Reading, Oriental Mode of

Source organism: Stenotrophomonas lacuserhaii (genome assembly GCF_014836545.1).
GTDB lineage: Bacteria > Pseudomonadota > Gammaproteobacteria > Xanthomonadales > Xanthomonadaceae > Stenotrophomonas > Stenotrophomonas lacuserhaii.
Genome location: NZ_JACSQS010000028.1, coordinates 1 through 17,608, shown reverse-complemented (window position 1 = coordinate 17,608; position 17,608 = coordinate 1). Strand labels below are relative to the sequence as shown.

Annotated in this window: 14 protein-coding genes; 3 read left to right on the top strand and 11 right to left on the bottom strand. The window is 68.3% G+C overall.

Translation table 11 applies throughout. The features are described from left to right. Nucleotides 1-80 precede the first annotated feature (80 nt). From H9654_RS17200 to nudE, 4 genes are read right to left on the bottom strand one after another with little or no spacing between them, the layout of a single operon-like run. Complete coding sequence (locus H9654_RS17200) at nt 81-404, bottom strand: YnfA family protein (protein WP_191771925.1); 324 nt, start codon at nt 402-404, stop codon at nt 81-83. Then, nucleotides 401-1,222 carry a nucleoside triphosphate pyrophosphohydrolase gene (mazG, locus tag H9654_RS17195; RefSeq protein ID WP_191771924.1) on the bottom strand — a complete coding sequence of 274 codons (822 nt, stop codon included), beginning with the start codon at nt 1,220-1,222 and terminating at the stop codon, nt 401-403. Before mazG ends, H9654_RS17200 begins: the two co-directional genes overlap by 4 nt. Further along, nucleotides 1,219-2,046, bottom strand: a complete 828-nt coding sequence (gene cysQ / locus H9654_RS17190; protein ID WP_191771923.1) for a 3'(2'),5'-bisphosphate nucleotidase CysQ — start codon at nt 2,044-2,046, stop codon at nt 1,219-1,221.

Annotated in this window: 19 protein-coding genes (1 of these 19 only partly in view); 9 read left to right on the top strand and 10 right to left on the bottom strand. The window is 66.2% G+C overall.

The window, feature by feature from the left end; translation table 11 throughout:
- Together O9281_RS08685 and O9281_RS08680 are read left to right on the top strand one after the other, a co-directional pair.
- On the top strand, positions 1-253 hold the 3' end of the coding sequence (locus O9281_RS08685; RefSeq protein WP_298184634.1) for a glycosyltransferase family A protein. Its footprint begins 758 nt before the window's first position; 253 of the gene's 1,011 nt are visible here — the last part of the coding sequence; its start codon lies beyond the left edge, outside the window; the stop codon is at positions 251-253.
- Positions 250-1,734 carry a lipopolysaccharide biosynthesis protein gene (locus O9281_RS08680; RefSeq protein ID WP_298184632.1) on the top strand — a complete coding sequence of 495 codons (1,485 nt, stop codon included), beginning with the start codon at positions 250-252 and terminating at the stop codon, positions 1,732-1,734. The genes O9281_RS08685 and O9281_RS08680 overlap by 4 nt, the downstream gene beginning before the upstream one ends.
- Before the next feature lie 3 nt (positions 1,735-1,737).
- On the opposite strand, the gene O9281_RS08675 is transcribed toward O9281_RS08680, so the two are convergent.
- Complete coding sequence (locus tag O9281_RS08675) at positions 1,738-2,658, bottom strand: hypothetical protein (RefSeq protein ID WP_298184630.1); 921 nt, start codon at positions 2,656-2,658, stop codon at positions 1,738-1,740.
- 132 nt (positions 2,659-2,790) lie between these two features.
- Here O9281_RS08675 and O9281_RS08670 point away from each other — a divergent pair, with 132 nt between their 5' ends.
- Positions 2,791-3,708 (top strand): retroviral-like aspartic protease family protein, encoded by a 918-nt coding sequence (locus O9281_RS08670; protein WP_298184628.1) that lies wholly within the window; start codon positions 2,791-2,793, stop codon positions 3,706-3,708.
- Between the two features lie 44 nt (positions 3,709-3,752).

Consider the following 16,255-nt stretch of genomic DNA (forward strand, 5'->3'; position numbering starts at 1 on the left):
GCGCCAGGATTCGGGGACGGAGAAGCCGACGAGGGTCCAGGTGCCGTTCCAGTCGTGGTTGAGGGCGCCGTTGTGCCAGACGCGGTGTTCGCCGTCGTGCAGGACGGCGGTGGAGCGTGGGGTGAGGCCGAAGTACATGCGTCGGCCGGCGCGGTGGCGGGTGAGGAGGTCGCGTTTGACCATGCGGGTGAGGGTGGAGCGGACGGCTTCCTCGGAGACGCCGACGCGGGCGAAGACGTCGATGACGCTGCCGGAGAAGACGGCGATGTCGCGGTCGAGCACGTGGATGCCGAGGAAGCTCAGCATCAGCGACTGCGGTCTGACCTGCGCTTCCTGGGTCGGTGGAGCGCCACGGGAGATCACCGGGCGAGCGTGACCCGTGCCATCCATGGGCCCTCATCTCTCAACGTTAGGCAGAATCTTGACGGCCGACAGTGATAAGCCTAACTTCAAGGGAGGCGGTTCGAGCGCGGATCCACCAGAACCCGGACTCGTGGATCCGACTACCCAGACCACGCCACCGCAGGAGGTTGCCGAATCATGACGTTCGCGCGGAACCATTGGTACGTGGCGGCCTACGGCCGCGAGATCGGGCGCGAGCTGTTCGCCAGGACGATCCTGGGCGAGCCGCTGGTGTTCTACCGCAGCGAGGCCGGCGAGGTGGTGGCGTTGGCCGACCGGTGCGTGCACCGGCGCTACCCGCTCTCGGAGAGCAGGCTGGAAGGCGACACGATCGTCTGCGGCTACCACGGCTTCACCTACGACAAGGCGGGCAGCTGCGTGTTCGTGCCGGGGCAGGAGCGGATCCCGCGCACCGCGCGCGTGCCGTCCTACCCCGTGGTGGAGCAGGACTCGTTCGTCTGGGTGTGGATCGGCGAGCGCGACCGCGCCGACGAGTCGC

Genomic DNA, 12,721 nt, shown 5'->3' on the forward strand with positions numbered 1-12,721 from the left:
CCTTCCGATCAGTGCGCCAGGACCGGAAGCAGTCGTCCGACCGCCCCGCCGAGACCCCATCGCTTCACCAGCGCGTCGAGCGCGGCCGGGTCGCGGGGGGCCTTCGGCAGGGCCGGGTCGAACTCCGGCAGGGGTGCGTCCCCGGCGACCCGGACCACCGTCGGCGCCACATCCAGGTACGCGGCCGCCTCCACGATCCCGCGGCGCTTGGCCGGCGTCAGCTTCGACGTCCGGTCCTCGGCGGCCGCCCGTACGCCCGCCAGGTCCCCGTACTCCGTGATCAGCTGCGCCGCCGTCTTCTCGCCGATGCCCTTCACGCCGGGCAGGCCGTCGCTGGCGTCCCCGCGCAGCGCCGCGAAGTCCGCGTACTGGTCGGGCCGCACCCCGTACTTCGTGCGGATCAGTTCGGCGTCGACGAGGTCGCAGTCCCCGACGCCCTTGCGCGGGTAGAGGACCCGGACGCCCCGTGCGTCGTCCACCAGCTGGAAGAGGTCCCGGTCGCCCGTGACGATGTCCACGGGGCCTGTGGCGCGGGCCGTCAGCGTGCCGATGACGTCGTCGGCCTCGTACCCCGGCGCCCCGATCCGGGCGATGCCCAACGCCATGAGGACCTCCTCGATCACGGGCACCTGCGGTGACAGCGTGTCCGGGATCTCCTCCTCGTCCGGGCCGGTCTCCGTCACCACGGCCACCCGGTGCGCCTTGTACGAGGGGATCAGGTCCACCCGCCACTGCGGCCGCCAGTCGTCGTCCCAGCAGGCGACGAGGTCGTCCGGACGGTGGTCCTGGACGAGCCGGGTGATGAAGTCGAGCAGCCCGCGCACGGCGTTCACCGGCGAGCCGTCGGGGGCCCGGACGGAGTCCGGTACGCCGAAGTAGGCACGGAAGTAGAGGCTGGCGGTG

Reading, Oriental Mode Of (Heb. קָרָא, to call aloud; ἀναγινώσκω). Mr. Jowett remarks, in his Christian Researches in Syria, etc., that "when persons are reading privately in a book, they usually go on reading aloud with a kind of singing voice, moving their heads and bodies in time, and making a monotonous cadence at regular intervals, thus giving emphasis, although not such an emphasis as would please an English ear. Very often they seem to read without perceiving the sense, and to be pleased with themselves merely because they can go through the mechanical art of reading in any way." This practice may enable us to "understand how it was that Philip should hear at what passage in Isaiah the Ethiopian eunuch was reading before he was invited to come up and sit with him in the chariot (Ac 8:30-31). The eunuch, though probably reading to himself, and not particularly designing to be heard by his attendants, would read loud enough to be understood by a person at some distance." SEE BOOK.

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